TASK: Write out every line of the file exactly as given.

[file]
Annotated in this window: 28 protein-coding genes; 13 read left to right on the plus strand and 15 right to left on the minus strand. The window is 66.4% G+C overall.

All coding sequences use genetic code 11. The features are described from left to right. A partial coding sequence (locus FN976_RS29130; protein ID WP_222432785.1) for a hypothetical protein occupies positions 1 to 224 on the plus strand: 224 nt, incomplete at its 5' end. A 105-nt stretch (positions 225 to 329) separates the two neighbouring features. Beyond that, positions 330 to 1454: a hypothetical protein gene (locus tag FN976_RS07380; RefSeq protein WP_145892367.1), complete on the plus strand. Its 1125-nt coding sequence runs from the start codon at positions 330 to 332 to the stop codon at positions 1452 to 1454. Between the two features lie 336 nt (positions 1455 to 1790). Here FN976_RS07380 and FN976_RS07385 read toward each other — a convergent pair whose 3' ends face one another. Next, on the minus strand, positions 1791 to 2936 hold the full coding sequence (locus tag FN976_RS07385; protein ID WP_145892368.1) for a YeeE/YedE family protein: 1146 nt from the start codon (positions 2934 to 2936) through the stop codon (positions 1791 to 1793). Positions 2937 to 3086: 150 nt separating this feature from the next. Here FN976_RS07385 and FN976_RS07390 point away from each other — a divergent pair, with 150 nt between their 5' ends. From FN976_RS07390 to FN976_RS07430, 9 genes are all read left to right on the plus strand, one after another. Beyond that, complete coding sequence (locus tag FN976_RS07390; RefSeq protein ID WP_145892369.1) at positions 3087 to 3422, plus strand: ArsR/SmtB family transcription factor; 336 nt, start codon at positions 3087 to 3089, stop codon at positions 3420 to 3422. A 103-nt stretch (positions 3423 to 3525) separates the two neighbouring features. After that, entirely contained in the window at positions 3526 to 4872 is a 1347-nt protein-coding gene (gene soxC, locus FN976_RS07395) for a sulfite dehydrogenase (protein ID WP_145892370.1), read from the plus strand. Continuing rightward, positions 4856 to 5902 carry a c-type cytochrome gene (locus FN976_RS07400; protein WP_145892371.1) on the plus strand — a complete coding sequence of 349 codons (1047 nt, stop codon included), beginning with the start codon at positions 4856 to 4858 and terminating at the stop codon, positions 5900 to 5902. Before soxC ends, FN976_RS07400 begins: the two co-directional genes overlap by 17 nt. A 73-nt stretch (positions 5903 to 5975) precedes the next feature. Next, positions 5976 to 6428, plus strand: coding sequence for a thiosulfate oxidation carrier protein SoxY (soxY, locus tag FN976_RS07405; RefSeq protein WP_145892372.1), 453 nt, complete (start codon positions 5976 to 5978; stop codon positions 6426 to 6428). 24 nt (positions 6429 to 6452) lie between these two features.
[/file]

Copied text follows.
Annotated in this window: 28 protein-coding genes; 13 read left to right on the plus strand and 15 right to left on the minus strand. The window is 66.4% G+C overall.

All coding sequences use genetic code 11. The features are described from left to right. A partial coding sequence (locus FN976_RS29130; protein ID WP_222432785.1) for a hypothetical protein occupies positions 1 to 224 on the plus strand: 224 nt, incomplete at its 5' end. A 105-nt stretch (positions 225 to 329) separates the two neighbouring features. Beyond that, positions 330 to 1454: a hypothetical protein gene (locus tag FN976_RS07380; RefSeq protein WP_145892367.1), complete on the plus strand. Its 1125-nt coding sequence runs from the start codon at positions 330 to 332 to the stop codon at positions 1452 to 1454. Between the two features lie 336 nt (positions 1455 to 1790). Here FN976_RS07380 and FN976_RS07385 read toward each other — a convergent pair whose 3' ends face one another. Next, on the minus strand, positions 1791 to 2936 hold the full coding sequence (locus tag FN976_RS07385; protein ID WP_145892368.1) for a YeeE/YedE family protein: 1146 nt from the start codon (positions 2934 to 2936) through the stop codon (positions 1791 to 1793). Positions 2937 to 3086: 150 nt separating this feature from the next. Here FN976_RS07385 and FN976_RS07390 point away from each other — a divergent pair, with 150 nt between their 5' ends. From FN976_RS07390 to FN976_RS07430, 9 genes are all read left to right on the plus strand, one after another. Beyond that, complete coding sequence (locus tag FN976_RS07390; RefSeq protein ID WP_145892369.1) at positions 3087 to 3422, plus strand: ArsR/SmtB family transcription factor; 336 nt, start codon at positions 3087 to 3089, stop codon at positions 3420 to 3422. A 103-nt stretch (positions 3423 to 3525) separates the two neighbouring features. After that, entirely contained in the window at positions 3526 to 4872 is a 1347-nt protein-coding gene (gene soxC, locus FN976_RS07395) for a sulfite dehydrogenase (protein ID WP_145892370.1), read from the plus strand. Continuing rightward, positions 4856 to 5902 carry a c-type cytochrome gene (locus FN976_RS07400; protein WP_145892371.1) on the plus strand — a complete coding sequence of 349 codons (1047 nt, stop codon included), beginning with the start codon at positions 4856 to 4858 and terminating at the stop codon, positions 5900 to 5902. Before soxC ends, FN976_RS07400 begins: the two co-directional genes overlap by 17 nt. A 73-nt stretch (positions 5903 to 5975) precedes the next feature. Next, positions 5976 to 6428, plus strand: coding sequence for a thiosulfate oxidation carrier protein SoxY (soxY, locus tag FN976_RS07405; RefSeq protein WP_145892372.1), 453 nt, complete (start codon positions 5976 to 5978; stop codon positions 6426 to 6428). 24 nt (positions 6429 to 6452) lie between these two features.